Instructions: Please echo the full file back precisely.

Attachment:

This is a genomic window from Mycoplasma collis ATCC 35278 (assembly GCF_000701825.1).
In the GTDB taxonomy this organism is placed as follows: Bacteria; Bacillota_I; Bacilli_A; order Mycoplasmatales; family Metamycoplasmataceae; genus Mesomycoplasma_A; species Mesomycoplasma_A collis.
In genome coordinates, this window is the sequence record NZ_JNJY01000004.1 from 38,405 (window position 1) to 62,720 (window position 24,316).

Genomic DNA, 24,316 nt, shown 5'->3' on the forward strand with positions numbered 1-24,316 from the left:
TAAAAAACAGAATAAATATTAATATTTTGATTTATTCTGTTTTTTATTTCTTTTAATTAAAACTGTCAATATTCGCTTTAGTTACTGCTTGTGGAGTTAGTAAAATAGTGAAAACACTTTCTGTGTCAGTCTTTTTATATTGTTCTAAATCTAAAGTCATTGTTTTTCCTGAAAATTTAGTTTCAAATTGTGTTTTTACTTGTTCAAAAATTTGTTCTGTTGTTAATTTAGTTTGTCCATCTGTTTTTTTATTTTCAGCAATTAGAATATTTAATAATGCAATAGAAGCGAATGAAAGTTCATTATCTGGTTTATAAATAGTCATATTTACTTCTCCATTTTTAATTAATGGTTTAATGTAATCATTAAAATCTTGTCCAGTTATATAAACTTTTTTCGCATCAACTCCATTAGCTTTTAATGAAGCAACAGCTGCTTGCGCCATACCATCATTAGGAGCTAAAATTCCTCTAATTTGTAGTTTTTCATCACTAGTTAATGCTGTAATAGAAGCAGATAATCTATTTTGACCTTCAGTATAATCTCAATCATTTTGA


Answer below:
This is a genomic window from Mycoplasma collis ATCC 35278 (assembly GCF_000701825.1).
In the GTDB taxonomy this organism is placed as follows: Bacteria; Bacillota_I; Bacilli_A; order Mycoplasmatales; family Metamycoplasmataceae; genus Mesomycoplasma_A; species Mesomycoplasma_A collis.
In genome coordinates, this window is the sequence record NZ_JNJY01000004.1 from 38,405 (window position 1) to 62,720 (window position 24,316).

Genomic DNA, 24,316 nt, shown 5'->3' on the forward strand with positions numbered 1-24,316 from the left:
TAAAAAACAGAATAAATATTAATATTTTGATTTATTCTGTTTTTTATTTCTTTTAATTAAAACTGTCAATATTCGCTTTAGTTACTGCTTGTGGAGTTAGTAAAATAGTGAAAACACTTTCTGTGTCAGTCTTTTTATATTGTTCTAAATCTAAAGTCATTGTTTTTCCTGAAAATTTAGTTTCAAATTGTGTTTTTACTTGTTCAAAAATTTGTTCTGTTGTTAATTTAGTTTGTCCATCTGTTTTTTTATTTTCAGCAATTAGAATATTTAATAATGCAATAGAAGCGAATGAAAGTTCATTATCTGGTTTATAAATAGTCATATTTACTTCTCCATTTTTAATTAATGGTTTAATGTAATCATTAAAATCTTGTCCAGTTATATAAACTTTTTTCGCATCAACTCCATTAGCTTTTAATGAAGCAACAGCTGCTTGCGCCATACCATCATTAGGAGCTAAAATTCCTCTAATTTGTAGTTTTTCATCACTAGTTAATGCTGTAATAGAAGCAGATAATCTATTTTGACCTTCAGTATAATCTCAATCATTTTGA